Encryption is Loud and the Walls Have Ears

Encryption is Loud and the Walls Have Ears

Seems like the interest in computer communication via sound is taking another peak in interest now that researchers discovered a way to decrypt RSA-4096 encryption just by listening.

In the white paper “RSA Key Extraction Via Low-Bandwidth Acoustic Cryptanalysis” by Daniel Genkin, Adi Shamir and Eran Tromer, the researchers explain how they can record the sound a processor makes while decrypting files and in turn, decipher the key.

The operation involves what is called a “Side-Channel Attack” and pretty much means attacking encryption/protection from outside of the normal parameters.

Take, for example,  instead of using a keycard to enter a building, you just walk in behind someone else using their credentials.

Man entering security code to unlock the door

The researchers explain how they use a sensitive microphone to listen to what sounds are made by electrical components (i.e. capacitors and coils), a process now called “Acoustic Cryptanalysis.”

After collecting enough data, the researchers were able to map exactly what type of sound were made with what type of encryption. They filtered out all the other noise and using a spectrometer and other special equipment and were able to derive the actual decryption key being used.

Using a spectrometer and specialized software, it is possible to determine the key by collecting and analyzing individual bits.

The distance for this attack was tested at 13 feet using a high quality parabolic microphone (like the spies use!) and then at 12 inches with a simple smartphone.

Possible attack scenarios include hacked / infected smartphones that hide attack software to steal keys when the phone is placed next to a laptop, accessing a web page that uses the systems’ built-in microphone to listen in and steal private keys or just wander around with a high-powered microphone and see what kinds of keys you can grab.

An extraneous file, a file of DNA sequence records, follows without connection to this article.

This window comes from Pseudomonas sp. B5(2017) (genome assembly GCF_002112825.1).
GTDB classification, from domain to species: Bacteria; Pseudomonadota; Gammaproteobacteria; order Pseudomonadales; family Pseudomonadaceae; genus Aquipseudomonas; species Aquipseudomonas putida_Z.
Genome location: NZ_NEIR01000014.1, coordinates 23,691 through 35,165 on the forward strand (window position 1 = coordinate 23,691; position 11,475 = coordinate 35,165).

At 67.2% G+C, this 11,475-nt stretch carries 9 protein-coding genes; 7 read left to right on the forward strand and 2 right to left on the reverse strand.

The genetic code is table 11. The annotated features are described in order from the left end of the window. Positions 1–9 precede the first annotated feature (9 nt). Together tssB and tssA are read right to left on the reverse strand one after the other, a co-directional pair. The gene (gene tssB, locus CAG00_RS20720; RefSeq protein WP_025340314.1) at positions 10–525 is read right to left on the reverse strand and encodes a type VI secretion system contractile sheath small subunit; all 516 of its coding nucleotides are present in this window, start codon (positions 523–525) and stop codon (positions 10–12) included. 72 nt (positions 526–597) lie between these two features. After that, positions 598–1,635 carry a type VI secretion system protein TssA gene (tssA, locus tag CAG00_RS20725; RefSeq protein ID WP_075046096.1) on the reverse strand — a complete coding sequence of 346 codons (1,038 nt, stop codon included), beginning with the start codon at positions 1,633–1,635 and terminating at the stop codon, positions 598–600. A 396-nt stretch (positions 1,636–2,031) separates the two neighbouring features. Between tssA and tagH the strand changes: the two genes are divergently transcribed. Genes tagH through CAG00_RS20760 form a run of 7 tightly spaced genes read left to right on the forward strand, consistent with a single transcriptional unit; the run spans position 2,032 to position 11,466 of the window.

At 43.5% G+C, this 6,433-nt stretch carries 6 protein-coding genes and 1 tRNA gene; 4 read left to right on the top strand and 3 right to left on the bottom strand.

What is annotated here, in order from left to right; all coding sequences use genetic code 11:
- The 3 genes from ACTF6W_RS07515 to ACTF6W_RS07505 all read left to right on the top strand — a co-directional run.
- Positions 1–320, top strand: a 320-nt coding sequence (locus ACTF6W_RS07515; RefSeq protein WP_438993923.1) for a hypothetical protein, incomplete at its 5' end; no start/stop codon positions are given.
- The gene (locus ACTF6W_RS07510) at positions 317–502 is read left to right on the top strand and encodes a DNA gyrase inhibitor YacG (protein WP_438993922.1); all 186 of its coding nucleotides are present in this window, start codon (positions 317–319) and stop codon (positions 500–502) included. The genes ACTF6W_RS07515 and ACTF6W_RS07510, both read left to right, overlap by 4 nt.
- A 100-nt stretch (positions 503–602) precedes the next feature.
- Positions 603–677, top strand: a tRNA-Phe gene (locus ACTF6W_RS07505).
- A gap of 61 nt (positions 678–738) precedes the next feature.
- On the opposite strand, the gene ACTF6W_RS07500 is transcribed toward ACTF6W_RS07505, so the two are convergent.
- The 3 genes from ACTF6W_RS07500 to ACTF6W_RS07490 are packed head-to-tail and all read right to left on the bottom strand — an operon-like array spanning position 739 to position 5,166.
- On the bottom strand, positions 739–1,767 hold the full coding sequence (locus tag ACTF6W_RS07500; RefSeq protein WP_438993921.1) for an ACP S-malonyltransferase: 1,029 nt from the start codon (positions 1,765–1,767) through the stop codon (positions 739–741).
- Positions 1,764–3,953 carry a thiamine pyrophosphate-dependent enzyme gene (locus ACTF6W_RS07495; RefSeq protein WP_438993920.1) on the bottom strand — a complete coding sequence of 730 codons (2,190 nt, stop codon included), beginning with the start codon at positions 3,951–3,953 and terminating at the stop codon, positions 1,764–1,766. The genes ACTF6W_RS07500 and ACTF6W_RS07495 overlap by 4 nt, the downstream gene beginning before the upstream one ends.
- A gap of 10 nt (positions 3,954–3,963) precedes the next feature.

So, how likely are you to be targeted and attacked with this new type of theft? Very unlikely, fortunately.

Currently, the technology requires an in-depth analysis of the actual encryption platform being used and it changes from user to user.

There exist numerous countermeasures including sound-dampeners, noise makers and changing around the way your system encrypts its files to make it less easy for an attacker to make something of your data.

An example of the distance between target and attacker, obviously having a giant microphone doesn’t do much for stealth

This type of attack may already be in use by some spy agencies around the world. Since it measures the sound or components on the system when it pulls in extra power for decryption (therefore it could also be done by doing analysis on the actual power pull by the system) it’s likely that someone is using it to read secret e-mails or decrypt previously stolen documents.

The researchers have already notified the creators of the encryption system they were able to break and will continue to do so if they decide to try and break other forms, so rest assured that this may be a problem we don’t have to worry about in the near future.

If you are curious about this particular attack, please read the paper linked to above or check out the Acoustic Cryptanalysis Wiki page for more info on the topic.

Thanks for reading and safe surfing! DFTBA!


Adam Kujawa

Director of Malwarebytes Labs

Over 14 years of experience fighting malware on the front lines and behind the scenes. Frequently anachronistic.